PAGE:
LRS has been offering solutions to help employees identify customer tables for several years, according to Jeff Jones, LRS’ director of sales. Approximately eight years ago, he says, the company noticed a trend among food-service businesses toward the fast casual restaurant model, as opposed to casual restaurants in which the wait staff take orders at a diner’s table. As more such restaurants have been established, he says, there has been an increasing need for a solution to the question, “Whose order is this?” Restaurants often simply must hire additional workers to locate tables and deliver orders.
Several years ago, LRS developed a system known as Key Call, in which each diner carried a key that he or she was instructed to place within a battery-powered ZigBee or ultrahigh-frequency (UHF) RFID reader installed at that person’s table. Upon selecting a table, the patron inserted a key into a device that began transmitting that key’s unique ID number to a receiver. Ultimately, that information was then displayed on a computer screen located within the kitchen. The shortcoming, the company explains, was that it required an action on the diner’s part, and so LRS developed the Table Tracker system to only require the diner to take the Table Tracker to the table and await the meal’s delivery.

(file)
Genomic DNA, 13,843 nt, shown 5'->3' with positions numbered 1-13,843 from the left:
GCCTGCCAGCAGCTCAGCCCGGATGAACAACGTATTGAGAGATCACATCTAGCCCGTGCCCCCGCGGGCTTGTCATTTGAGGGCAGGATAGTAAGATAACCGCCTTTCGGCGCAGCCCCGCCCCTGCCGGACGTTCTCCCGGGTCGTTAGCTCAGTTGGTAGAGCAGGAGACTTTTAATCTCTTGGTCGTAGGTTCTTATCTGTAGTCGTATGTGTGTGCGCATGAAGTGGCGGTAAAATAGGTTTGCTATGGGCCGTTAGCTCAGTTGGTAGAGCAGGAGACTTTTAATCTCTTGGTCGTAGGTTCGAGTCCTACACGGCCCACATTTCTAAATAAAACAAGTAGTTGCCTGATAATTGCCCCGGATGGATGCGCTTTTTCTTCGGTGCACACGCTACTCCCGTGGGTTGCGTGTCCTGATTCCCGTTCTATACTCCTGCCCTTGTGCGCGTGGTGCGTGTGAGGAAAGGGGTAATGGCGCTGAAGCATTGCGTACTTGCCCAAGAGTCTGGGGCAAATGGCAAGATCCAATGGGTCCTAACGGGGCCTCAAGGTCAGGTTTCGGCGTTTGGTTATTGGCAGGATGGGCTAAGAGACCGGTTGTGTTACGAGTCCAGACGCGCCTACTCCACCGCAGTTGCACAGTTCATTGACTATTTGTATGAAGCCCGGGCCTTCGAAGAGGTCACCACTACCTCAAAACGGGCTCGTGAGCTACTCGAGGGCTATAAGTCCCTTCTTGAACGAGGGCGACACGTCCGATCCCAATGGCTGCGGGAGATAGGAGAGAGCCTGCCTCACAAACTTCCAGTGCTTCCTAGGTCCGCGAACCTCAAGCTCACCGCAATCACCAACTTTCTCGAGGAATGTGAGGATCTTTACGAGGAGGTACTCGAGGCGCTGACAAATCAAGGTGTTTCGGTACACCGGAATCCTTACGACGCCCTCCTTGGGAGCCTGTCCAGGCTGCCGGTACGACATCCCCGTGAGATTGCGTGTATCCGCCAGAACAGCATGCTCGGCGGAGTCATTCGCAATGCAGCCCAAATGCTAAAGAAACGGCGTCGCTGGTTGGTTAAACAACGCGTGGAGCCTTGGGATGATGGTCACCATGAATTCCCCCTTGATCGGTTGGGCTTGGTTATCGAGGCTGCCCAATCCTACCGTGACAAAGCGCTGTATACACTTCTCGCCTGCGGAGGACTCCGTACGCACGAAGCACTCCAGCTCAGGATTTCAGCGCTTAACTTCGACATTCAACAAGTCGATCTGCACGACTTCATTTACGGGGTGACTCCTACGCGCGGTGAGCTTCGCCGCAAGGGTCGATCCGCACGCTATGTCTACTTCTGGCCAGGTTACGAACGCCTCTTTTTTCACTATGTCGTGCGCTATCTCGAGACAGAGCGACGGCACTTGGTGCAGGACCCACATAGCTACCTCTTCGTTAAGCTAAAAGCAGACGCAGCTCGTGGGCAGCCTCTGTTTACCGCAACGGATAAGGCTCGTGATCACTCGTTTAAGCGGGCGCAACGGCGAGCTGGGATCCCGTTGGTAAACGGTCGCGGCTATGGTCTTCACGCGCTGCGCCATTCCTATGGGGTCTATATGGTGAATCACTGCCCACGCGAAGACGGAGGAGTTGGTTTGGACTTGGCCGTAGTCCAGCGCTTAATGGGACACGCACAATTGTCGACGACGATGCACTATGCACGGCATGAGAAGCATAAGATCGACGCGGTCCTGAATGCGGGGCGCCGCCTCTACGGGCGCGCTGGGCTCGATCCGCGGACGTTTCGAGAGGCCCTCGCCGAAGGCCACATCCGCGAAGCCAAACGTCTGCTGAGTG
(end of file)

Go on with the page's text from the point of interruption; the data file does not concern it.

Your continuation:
Each Starter or Clearing Unit contains its own passive RFID tag.
Here’s how the system works: When a party of diners first place their order, a staff person enters that order into the point-of-sale system. The worker also inputs an ID number, such as 27, that is then printed on the top of the Table Tracker—which is slightly smaller than, but similarly shaped to, a CD in its plastic cover. Employees then wave the Table Tracker over a Starter Unit—a small, green box containing an RFID tag and mounted on the counter. The Table Tracker’s built-in RFID interrogator reads the Starter Unit’s tag, initiating a timer function. The customer then carries the Table Tracker into the dining area, selects a table and places the device on that table.
Pasted to the table’s underside are two dozen or so 13.56 MHz passive HF RFID tags compliant with the ISO 15693 standard. On average, about 20 tags are glued to each table’s underside, in order to guarantee a read no matter where on the table the Table Tracker is placed. Each tag ID number is linked, in the LRS software, to a specific table within the dining room. When the Table Tracker reads one of the table’s tags, it transmits that ID number via ZigBee to a gateway plugged into a computer running the LRS standalone software.